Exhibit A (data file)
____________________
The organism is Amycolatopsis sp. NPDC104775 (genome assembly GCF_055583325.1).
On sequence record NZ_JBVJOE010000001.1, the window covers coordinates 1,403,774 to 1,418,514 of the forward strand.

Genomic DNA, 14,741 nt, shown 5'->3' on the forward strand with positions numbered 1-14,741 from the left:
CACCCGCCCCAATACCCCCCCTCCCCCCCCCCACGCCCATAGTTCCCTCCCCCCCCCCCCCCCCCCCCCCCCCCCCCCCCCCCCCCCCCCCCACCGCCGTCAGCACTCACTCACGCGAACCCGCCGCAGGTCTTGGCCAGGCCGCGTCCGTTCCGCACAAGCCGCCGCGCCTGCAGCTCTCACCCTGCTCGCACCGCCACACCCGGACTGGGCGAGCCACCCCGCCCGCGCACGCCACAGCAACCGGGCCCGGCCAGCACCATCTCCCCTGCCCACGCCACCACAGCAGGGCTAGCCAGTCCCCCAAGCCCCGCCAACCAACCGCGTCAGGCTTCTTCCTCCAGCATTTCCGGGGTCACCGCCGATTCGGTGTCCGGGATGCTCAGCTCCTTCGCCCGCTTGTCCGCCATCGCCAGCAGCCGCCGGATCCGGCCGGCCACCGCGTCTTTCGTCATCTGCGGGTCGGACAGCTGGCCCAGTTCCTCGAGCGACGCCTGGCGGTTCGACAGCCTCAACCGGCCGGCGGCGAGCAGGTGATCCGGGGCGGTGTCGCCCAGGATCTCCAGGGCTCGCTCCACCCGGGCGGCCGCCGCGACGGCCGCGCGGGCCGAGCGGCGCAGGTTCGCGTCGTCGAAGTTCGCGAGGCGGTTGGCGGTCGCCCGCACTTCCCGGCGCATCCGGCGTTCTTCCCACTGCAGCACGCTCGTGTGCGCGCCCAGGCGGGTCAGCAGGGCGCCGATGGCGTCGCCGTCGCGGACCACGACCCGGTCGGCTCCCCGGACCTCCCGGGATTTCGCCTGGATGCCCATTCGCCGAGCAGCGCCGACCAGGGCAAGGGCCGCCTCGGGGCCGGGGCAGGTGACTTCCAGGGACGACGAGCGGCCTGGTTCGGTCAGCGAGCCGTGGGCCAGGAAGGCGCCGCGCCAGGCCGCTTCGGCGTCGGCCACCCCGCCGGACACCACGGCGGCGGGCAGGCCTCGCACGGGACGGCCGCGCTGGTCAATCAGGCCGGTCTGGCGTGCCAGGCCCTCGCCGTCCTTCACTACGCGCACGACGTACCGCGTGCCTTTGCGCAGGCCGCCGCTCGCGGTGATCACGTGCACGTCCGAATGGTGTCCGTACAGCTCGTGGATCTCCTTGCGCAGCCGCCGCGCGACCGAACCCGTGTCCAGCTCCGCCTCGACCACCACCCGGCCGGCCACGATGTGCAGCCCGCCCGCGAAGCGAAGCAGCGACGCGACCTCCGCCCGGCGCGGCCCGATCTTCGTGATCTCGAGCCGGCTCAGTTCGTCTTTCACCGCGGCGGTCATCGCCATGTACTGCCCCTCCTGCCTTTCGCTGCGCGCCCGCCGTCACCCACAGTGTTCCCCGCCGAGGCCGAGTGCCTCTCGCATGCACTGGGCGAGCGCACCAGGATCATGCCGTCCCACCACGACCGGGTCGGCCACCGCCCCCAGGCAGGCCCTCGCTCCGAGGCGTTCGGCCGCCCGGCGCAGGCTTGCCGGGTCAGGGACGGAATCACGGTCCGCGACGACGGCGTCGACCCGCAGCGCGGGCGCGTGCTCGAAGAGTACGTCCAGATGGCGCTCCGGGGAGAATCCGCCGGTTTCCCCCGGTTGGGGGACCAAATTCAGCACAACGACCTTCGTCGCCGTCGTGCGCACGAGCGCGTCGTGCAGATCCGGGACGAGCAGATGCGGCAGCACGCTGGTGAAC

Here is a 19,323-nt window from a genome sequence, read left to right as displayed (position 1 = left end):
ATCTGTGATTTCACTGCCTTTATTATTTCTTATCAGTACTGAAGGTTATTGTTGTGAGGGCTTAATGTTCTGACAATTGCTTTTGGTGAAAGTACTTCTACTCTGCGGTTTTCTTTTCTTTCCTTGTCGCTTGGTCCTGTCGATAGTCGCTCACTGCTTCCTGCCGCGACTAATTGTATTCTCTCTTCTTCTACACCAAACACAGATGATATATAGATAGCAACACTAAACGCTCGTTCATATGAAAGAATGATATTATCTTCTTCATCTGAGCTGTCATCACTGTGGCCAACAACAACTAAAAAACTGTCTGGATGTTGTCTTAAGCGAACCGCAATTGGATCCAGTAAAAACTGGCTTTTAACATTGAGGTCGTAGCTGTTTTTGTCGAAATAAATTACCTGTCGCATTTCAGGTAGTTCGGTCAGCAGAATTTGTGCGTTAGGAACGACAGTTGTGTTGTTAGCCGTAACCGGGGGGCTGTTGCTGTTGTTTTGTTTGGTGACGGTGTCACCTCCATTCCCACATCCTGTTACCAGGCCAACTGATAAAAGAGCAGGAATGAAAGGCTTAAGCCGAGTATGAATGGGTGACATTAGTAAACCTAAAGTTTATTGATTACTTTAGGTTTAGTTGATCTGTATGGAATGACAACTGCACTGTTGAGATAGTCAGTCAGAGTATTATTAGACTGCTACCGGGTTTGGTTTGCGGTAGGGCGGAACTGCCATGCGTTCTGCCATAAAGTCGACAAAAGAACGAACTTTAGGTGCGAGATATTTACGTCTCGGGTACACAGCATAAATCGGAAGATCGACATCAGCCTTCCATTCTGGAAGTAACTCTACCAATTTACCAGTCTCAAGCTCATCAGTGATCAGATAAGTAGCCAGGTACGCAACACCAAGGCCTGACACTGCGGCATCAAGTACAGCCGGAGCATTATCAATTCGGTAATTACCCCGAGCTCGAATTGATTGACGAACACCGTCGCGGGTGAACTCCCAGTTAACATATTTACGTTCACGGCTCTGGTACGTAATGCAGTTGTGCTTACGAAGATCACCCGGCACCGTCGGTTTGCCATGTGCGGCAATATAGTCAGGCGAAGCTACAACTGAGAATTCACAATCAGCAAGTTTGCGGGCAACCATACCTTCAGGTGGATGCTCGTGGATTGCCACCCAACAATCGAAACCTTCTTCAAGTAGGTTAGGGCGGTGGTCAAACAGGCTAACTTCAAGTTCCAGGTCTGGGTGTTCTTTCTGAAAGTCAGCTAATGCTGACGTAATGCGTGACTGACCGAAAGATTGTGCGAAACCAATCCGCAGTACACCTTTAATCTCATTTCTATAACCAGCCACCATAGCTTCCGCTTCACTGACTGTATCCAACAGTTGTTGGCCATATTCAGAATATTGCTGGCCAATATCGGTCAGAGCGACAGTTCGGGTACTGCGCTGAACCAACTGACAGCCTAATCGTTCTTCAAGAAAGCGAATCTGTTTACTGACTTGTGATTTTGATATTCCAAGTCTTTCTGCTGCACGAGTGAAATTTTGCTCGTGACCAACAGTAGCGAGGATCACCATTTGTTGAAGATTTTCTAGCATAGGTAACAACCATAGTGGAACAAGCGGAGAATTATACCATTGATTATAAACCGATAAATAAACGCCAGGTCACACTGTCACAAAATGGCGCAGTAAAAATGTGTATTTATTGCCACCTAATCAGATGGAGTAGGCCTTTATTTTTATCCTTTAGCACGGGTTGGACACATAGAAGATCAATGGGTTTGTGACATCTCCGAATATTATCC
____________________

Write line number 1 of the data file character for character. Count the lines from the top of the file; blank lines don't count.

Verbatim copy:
The organism is Amycolatopsis sp. NPDC104775 (genome assembly GCF_055583325.1).